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Resident Evil 3: Nemesis (PlayStation) artwork

Resident Evil 3: Nemesis (PlayStation) review


"Resident Evil 3: Nemesis was originally a side project planned to be titled Resident Evil 1.5, but later in development the creators decided it was worthy of being considered a sequel to Resident Evil 2. They were definitely right about that. Resident Evil 3: Nemesis is where the franchise truly peaked before descending into mediocrity. "



Resident Evil 3: Nemesis was originally a side project planned to be titled Resident Evil 1.5, but later in development the creators decided it was worthy of being considered a sequel to Resident Evil 2. They were definitely right about that. Resident Evil 3: Nemesis is where the franchise truly peaked before descending into mediocrity.

This game is not exactly a sequel as far as the storyline is concerned, nor is it a prequel. It is actually a combination of the two, with the first half taking place before Resident Evil 2 and the second half taking place immediately after. The story looks at Jill Valentine, the female heroine from the original Resident Evil. Just as Jill prepares to leave Raccoon City, a pandemic of the T-Virus causes zombies and mutated creatures to run throughout the place, and it does not help that the Umbrella Corporation, who has caused the whole fiasco, has transported dangerous B.O.W.s to the city to test combat data. Once such creature is Nemesis, and he has been programmed to kill all S.T.A.R.S. members due to their knowledge of Umbrella’s involvement in biological warfare. Fortunately for Jill, Umbrella has also transported mercenary teams to rescue civilians as a cover, and so she will have at least some help in surviving. Sure, the story is not breaking any new ground but I have never understood such criticism. After all, most every Resident Evil game uses the same formula with slightly different twists: characters find themselves in a zombie outbreak, use their wits to complete puzzles and dodge monsters, and then escape a big explosion at the end. That is not to say that nothing new will be learned in terms of the story. Much more about Umbrella’s research into B.O.W.s is revealed and it fleshes out questions that Resident Evil 2 did not really answer.

As this scenario takes place in Raccoon City, previous environments such as RE2’s police station will be explored. However, there are many more new areas and it is great to finally be able to see the full scope of the outbreak in the city. The graphics have been upped from its prequels and the pre-rendered environments look fantastic. Everything is less grainy and the characters in FMVs look much more realistic and human (remember how anorexic Leon looked in RE2’s FMVs?). There is also a larger variety of enemies and their designs show more detail than enemies in previous installments. Blood is also far less pixelated. The sound effects all sound like before, but there does seem to be a bigger variety of zombie noises. The music is absent most of the time. Not as memorable, but still great at increasing the eerie mood when it does appear. Voice acting is a step up as well, though not exactly good. But when has Resident Evil ever had good voice acting?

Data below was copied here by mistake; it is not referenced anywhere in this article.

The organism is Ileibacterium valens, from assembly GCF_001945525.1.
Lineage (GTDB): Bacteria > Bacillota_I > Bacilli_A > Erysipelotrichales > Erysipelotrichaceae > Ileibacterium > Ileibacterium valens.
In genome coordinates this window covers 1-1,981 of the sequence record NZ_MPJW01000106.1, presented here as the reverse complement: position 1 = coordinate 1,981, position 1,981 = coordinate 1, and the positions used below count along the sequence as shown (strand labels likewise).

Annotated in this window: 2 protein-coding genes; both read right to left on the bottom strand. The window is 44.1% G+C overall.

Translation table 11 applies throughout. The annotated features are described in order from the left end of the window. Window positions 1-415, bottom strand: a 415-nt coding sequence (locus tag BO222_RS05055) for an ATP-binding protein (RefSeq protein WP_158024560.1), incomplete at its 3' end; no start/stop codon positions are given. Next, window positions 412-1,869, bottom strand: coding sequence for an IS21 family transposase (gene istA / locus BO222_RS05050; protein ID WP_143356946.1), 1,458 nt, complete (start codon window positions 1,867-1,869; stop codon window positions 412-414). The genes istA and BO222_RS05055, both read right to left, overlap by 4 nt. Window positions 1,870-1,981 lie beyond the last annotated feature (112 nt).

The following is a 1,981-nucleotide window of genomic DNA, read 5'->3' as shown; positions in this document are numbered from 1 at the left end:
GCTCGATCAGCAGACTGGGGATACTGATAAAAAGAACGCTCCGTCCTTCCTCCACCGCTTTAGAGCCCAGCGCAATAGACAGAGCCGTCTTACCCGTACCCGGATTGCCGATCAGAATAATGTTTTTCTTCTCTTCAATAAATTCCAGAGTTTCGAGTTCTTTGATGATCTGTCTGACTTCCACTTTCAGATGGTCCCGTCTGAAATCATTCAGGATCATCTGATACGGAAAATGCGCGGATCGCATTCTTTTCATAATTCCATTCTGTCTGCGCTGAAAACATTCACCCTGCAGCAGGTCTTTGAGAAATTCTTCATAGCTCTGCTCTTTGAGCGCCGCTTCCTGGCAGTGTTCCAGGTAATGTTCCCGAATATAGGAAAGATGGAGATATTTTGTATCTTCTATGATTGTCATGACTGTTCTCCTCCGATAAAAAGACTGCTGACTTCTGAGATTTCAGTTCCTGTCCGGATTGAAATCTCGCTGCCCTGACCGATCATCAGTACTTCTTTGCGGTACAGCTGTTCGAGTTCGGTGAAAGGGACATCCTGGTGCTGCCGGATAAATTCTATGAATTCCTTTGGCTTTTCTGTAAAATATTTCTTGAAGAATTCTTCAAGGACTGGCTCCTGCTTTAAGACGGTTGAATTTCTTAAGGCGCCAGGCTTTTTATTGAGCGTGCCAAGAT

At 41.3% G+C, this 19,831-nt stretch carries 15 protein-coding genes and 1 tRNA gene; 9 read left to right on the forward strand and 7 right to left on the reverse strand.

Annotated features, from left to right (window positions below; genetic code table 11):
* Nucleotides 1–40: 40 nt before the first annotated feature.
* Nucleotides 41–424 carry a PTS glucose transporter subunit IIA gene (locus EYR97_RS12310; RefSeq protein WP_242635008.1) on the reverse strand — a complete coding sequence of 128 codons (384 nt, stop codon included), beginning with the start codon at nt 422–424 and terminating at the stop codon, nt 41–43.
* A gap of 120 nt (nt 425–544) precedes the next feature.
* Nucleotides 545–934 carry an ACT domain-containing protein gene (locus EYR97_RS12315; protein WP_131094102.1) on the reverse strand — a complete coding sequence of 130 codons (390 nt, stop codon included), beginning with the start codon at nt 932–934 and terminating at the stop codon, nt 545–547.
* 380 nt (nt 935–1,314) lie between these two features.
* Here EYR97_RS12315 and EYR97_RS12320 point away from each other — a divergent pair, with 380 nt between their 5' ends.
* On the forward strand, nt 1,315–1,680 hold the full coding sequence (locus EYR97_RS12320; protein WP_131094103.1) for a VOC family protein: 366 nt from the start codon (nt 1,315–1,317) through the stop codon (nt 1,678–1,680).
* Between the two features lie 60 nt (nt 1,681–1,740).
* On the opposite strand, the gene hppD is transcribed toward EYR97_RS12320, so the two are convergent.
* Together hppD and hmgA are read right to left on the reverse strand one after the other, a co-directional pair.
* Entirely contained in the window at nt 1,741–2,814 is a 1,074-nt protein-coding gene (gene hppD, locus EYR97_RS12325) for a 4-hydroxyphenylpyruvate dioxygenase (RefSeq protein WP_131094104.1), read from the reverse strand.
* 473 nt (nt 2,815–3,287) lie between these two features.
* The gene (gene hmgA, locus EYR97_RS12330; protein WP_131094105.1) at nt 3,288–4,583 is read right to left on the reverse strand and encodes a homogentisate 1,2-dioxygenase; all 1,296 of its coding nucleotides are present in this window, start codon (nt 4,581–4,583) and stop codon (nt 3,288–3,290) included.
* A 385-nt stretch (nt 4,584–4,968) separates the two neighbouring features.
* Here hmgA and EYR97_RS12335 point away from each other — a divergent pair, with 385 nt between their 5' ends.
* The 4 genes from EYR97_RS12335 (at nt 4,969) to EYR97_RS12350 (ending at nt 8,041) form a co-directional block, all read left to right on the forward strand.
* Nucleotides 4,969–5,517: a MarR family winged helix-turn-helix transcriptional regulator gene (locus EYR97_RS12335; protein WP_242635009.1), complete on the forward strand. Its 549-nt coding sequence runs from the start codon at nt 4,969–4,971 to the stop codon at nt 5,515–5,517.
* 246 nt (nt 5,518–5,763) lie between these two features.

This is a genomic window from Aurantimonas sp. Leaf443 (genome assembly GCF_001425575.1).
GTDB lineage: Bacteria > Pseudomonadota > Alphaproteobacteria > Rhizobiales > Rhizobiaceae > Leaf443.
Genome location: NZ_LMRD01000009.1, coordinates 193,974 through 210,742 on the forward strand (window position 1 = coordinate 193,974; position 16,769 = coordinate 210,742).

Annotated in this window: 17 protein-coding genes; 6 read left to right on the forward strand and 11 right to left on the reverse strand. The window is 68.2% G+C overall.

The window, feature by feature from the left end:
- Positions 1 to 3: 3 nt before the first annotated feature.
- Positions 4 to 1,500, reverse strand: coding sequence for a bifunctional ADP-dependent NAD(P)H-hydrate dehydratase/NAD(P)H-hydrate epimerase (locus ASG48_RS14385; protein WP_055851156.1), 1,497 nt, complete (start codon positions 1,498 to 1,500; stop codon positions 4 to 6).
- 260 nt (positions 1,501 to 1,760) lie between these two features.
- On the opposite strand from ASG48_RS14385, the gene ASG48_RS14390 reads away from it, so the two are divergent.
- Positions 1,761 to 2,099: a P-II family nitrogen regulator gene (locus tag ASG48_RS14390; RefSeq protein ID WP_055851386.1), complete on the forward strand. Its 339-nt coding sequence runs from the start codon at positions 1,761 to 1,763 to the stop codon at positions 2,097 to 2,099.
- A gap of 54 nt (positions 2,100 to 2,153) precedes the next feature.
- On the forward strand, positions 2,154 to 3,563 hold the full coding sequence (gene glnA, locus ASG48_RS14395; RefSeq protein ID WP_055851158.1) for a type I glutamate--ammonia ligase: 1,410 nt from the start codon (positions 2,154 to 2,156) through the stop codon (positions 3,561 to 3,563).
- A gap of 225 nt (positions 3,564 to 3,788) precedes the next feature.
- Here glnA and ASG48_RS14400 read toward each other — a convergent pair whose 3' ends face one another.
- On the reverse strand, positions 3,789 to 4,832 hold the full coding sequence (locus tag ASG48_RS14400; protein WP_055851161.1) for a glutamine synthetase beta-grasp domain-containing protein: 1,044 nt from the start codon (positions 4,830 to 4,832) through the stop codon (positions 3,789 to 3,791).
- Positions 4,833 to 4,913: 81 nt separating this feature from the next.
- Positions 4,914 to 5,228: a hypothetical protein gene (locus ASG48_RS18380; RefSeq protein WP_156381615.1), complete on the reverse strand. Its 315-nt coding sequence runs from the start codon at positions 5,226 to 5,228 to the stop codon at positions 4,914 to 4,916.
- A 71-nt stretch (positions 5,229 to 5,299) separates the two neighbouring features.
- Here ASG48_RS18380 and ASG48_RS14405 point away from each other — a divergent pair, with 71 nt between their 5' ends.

Most of the changes from the prequels are involved with gameplay. Enemies are much more agile this time around and can even follow you up and down stairs. As if this were not enough, swarms of zombies and other monsters regularly pack environments. Of course, the biggest and baddest new enemy is the Nemesis. Once this guy shows up the tension is increased tenfold, as he can follow you into different rooms and is much faster than Jill. He also takes a large amount of ammo to drop, but gets up once again to attack even more aggressively before finally going down. It does not help that he hits like a truck and can bring you into Danger status quickly, even being able to one-shot kill you with a tentacle going through your head. Though many of his appearances are scripted there are many random moments where you will open a door and he just comes charging after you. I recall one point where I had just escaped him from the top floor of a burned down newspaper office and thinking I was safe began walking toward the direction of a large open street. Suddenly a shadow dropped from the sky and Nemesis landed in front of Jill, startling me so much that I shut the game off.